Korean Film Festival Canada: Exploring sleep, dreams, and the body

A look inside the Montréal-based, non-profit and artist-driven Arts East West’s annual gathering for films, media arts, and more from Korean, Asian Canadian, pan-Asian and Asian diasporic artists.

Rachel Cheng

Rachel Cheng

May 28, 2024- Read time: 3 min
Korean Film Festival Canada: Exploring sleep, dreams, and the bodyJenny Lin, one of the artists whose work can be found at the 11th edition of the Korean Film Festival Canada. | Photograph: Rachel Holly Cheng / @rachelhollycheng

It’s been over a hundred years since film has become a medium to record slices of life, draw audiences into stories, and capture our imagination.

Today, moving images are all around us: on our social media feeds, ads while waiting for the metro, and on the screens we split between work and leisure. At its most banal, it’s a cat video on our phone, and its most poignant, it’s moving images that translate unspoken corners of our psyche.  

This idea of film as an extension of the body and a medium for expressing interiority are behind this year’s Korean Film Festival Canada (KFFC). Hosted in collaboration with McGill’s Moving Image Research Lab’s project, Sociability of Sleep, the theme is “Arts & Technologies: Sleep, Dream, and Body.”

Running from May 22-31, 2024 across multiple locations in Montreal, the festival features a variety of current and past films from Korean and pan-Asian filmmakers in Canada. This year, the festival has launched a series of multidisciplinary events that go outside of celluloid and include a workshop and networking event for Asian Canadian artists and a zine workshop.

Video: Rachel Holly Cheng / @rachelhollycheng

Translating dreams into paper

On May 28 from 1 to 5 p.m., the KFFC team is collaborating with artist Jenny Lin and Sociability of Sleep to host a workshop called Dreamzine. Taking place at the Plateau feminist art centre, Ada X, the workshop invites attendees of all backgrounds and experiences to share their dreams—literally, like the kind that happens during the third of our life we spend sleeping.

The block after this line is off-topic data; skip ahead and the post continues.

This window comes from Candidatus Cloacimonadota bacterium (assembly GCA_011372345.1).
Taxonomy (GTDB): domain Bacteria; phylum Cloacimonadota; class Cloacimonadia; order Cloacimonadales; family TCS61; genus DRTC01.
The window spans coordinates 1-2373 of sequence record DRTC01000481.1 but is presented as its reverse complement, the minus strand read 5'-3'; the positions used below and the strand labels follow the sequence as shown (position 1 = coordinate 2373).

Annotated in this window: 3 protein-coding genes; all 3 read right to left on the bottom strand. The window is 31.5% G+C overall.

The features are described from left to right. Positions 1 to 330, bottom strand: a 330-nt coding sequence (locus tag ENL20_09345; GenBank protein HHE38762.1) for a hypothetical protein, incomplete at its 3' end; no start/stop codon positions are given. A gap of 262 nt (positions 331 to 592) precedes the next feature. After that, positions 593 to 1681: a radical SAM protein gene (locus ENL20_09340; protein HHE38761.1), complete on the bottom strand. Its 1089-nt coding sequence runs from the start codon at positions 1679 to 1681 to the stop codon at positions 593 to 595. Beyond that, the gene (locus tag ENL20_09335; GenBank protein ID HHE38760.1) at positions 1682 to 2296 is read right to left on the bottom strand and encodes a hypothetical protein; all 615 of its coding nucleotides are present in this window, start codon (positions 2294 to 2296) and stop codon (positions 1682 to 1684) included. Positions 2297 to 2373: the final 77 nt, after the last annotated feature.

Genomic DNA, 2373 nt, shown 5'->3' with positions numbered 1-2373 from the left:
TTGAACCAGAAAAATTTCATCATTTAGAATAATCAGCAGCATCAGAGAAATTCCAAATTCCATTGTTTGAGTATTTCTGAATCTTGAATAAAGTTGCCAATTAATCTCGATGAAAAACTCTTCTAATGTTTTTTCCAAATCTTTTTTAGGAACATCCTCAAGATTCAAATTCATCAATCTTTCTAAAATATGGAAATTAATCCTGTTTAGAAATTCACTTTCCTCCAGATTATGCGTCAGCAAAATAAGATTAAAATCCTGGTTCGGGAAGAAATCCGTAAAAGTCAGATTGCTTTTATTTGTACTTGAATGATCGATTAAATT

Jenny Lin has been intrigued by sleep and how dreams often don’t make sense but can be so powerful, so much that we may feel compelled to talk about them or deduce their meaning. During the beginning of the pandemic, they put together a series of comics depicting dreams that they had, which was published into a book called Pandemic Dreams.

Jenny Lin. | Photograph: Rachel Holly Cheng / @rachelhollycheng

During the workshop, Jenny will lead participants through a process of dream recall, writing, drawing exercises, and then making their own mini zine. The event is free and those interested can register online.

Photograph: Rachel Holly Cheng / @rachelhollycheng

Films from Asian filmmakers

Of course, the KFFC also features a series of screenings, including The Pregnant Tree and the Goblin (2019) by newer filmmakers Kim Dongryung and Park Kyoungtae, and established director Jeong Jae-eun’s Take Care of My Cat (2001). 

Highlighting Asian films since 1996

The KFFC was founded in 1996 by Mi-Jeong Lee to celebrate and share films of Korean and other Asian-identifying filmmakers. Over the years, the festival has worked with institutions like the MOMA in New York, the Smithsonian Museum, the Jeonju International Film Festival, the Canadian Film Institute, and the Cinémathèque Québécoise.

The KFFC explores different themes each year, with the mission of strengthening cultural diversity and giving space to voices that are often not at the table when we’re talking about Canadian film or film in general.

Volunteers at the KFFC. | Photograph: Rachel Holly Cheng / @rachelhollycheng

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